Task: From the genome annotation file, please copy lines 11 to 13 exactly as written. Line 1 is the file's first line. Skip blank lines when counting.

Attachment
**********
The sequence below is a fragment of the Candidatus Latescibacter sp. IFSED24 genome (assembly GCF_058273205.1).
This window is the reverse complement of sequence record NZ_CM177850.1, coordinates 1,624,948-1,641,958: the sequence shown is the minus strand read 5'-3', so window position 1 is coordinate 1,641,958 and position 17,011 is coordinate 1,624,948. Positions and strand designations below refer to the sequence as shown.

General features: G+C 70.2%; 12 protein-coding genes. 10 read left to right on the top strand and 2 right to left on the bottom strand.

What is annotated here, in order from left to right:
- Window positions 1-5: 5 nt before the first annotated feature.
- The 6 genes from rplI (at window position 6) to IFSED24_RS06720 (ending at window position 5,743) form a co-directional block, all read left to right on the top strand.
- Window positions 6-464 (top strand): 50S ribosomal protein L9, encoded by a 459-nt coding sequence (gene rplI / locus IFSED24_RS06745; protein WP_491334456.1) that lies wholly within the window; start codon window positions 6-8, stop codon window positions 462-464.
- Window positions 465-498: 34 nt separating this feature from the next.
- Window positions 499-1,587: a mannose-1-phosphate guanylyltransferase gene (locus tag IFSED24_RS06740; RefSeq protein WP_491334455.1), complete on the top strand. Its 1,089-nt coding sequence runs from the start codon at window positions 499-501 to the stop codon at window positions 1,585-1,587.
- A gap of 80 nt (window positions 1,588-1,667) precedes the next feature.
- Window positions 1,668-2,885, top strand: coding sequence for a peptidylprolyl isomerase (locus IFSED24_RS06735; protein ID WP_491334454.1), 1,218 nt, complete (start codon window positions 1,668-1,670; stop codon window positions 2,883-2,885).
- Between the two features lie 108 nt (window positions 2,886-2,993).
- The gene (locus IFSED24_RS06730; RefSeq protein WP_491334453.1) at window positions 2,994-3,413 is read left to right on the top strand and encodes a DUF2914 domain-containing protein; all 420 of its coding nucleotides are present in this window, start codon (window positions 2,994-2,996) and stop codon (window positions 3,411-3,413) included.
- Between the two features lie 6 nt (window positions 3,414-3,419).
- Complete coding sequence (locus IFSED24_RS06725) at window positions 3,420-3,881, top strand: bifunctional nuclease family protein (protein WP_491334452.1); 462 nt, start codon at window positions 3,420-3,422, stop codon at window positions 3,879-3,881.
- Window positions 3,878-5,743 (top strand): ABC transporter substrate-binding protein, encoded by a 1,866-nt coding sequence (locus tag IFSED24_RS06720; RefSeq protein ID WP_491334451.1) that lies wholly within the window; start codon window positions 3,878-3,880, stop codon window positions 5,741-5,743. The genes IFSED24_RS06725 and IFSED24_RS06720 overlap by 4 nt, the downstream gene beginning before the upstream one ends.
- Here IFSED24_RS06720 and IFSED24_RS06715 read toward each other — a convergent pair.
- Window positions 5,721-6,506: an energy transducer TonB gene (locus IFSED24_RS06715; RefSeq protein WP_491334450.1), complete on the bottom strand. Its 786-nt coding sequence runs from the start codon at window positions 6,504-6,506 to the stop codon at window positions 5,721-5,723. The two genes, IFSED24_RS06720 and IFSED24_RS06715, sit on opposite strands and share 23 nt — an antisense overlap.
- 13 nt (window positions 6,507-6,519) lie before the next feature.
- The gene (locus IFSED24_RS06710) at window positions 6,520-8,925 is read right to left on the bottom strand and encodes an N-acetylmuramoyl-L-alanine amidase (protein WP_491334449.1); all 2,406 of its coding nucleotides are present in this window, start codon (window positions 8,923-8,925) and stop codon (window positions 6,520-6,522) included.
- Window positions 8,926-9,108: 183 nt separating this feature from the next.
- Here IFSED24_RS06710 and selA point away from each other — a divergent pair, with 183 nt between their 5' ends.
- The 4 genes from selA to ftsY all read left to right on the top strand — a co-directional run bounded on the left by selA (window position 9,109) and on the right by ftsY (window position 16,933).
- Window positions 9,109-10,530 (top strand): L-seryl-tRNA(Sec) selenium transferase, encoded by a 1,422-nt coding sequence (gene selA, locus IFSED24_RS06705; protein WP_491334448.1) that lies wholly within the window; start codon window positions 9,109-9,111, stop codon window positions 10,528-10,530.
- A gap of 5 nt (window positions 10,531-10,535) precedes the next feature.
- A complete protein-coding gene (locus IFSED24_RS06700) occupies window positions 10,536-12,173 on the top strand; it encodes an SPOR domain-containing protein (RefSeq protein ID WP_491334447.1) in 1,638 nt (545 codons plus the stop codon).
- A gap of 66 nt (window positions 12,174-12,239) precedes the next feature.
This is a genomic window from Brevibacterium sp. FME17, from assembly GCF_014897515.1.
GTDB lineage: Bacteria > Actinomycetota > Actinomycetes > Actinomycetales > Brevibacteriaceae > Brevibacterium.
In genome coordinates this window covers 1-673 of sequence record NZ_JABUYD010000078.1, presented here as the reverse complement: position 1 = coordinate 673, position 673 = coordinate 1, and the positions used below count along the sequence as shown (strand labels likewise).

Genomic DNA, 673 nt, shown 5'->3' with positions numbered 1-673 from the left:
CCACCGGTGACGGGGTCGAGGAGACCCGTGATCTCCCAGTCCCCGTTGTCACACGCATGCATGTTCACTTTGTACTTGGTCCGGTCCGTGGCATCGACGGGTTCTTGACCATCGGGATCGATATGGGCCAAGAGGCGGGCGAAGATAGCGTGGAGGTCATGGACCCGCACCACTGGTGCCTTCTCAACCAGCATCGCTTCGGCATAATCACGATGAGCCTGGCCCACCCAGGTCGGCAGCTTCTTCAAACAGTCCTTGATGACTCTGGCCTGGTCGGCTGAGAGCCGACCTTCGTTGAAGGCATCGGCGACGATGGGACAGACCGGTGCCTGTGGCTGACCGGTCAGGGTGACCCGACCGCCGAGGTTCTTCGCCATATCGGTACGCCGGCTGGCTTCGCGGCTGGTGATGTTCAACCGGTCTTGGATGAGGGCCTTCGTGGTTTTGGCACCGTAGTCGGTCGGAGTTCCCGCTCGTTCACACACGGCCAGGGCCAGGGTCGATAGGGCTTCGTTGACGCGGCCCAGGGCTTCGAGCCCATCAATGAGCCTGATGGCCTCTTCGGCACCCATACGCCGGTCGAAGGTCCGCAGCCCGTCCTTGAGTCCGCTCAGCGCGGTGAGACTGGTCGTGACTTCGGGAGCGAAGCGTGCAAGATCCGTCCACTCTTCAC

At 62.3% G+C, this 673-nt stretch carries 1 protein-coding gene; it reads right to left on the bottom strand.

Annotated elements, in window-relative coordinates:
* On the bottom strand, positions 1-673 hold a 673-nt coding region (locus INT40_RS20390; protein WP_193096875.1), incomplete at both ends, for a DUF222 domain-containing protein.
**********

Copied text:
- Window positions 1,668-2,885, top strand: coding sequence for a peptidylprolyl isomerase (locus IFSED24_RS06735; protein ID WP_491334454.1), 1,218 nt, complete (start codon window positions 1,668-1,670; stop codon window positions 2,883-2,885).
- Between the two features lie 108 nt (window positions 2,886-2,993).
- The gene (locus IFSED24_RS06730; RefSeq protein WP_491334453.1) at window positions 2,994-3,413 is read left to right on the top strand and encodes a DUF2914 domain-containing protein; all 420 of its coding nucleotides are present in this window, start codon (window positions 2,994-2,996) and stop codon (window positions 3,411-3,413) included.